We report a case of intraoperative coronary embolism in a 52-year-old male patient undergoing mitral valve replacement. The patient had persistent atrial fibrillation and was treated with oral anticoagulants and, in spite of well controlled anticoagulation, he suffered a transient ischemic attack. No intracardiac thrombus was found by transthoracic echocardiography. Three weeks later open heart surgery was performed. During valve surgery no thrombus was found in the left atrium. When cardiopulmonary bypass was discontinued the heart function rapidly deteriorated and the heart swelled up, became bluish, with left atrial pressure rising to 40 mm Hg. It was noticed that the anterior surface of the left ventricle was not moving. Coronary embolism was considered. Multiple thrombi were found and removed from the left anterior coronary artery. After successful thrombectomy the patient came off the pump easily. Early and late postoperative course were uneventful. Intraoperative coronary embolism should be considered when cardiac function is deteriorating and there is an inability to wean the patient from the pump. Early and correct diagnosis is lifesaving.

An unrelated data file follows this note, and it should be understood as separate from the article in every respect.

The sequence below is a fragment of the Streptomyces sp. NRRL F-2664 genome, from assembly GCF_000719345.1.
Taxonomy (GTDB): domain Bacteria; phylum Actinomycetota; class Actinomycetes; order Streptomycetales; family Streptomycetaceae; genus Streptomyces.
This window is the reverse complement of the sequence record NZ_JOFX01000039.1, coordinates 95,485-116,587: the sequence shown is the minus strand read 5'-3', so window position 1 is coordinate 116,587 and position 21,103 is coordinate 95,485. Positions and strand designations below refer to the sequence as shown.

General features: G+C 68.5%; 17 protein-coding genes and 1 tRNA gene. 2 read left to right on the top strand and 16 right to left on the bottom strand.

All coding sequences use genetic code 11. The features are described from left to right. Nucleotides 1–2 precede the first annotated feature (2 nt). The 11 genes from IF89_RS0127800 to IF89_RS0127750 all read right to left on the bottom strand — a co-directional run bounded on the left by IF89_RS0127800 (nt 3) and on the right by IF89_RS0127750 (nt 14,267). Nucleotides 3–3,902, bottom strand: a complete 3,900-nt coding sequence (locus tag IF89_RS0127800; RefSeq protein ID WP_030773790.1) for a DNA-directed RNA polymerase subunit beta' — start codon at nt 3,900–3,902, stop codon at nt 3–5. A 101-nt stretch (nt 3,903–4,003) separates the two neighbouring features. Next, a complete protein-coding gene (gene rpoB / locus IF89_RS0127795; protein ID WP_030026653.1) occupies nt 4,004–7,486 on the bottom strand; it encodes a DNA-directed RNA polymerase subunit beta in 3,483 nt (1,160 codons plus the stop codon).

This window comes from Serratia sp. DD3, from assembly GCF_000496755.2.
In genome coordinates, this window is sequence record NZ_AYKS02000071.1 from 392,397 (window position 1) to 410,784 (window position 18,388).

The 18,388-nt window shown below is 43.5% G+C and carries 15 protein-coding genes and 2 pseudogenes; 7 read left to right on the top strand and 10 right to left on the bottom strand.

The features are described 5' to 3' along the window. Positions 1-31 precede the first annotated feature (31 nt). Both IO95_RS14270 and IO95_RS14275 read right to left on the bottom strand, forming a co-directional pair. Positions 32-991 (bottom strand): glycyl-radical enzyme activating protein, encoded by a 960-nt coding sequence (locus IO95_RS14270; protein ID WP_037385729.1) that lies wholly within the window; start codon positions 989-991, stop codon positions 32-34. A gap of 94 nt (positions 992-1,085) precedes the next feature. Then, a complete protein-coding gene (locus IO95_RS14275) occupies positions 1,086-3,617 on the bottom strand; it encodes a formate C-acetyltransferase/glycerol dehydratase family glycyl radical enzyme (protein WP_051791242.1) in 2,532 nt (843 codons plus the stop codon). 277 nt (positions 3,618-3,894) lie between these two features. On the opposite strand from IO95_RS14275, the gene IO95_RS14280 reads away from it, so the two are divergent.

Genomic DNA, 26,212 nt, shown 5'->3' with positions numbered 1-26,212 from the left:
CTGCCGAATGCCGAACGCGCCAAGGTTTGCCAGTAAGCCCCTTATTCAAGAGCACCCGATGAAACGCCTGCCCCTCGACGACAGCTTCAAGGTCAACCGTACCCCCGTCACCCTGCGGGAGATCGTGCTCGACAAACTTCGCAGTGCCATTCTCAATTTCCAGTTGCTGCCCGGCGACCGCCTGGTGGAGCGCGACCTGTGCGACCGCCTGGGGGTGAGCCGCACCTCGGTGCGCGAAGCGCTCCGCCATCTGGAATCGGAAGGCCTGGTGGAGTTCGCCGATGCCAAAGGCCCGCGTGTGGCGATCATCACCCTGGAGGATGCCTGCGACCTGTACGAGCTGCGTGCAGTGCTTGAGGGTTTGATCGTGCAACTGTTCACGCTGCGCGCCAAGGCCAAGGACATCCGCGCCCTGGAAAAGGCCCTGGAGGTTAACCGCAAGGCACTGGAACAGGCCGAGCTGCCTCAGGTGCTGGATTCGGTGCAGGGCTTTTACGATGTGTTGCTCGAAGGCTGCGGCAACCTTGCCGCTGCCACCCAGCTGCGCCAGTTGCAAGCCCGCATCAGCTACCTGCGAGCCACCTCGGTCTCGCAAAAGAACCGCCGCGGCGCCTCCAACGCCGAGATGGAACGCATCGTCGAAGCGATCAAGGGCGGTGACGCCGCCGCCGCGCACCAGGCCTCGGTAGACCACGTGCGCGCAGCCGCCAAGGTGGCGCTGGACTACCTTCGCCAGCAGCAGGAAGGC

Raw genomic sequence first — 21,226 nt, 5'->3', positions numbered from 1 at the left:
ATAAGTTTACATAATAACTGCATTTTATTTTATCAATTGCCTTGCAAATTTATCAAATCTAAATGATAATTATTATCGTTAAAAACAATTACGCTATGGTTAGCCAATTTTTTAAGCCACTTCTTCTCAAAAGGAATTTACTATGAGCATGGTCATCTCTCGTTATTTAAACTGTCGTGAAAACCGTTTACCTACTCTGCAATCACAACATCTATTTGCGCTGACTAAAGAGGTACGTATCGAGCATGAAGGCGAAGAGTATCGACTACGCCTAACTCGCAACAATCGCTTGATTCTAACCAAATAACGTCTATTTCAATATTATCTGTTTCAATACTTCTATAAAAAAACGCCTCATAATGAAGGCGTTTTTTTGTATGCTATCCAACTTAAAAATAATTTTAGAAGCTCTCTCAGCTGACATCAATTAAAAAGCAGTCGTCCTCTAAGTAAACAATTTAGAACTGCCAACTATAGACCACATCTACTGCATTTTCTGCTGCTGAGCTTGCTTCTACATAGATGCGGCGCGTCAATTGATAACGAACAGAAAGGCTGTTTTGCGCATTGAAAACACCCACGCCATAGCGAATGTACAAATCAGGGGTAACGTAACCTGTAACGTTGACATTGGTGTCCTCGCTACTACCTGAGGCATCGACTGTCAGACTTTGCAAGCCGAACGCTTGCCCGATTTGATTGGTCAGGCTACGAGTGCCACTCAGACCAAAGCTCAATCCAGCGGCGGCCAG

- Coronary embolism
- Mitral valve replacement
- Surgical treatment
ASJC Scopus subject areas
- Pulmonary and Respiratory Medicine
- Cardiology and Cardiovascular Medicine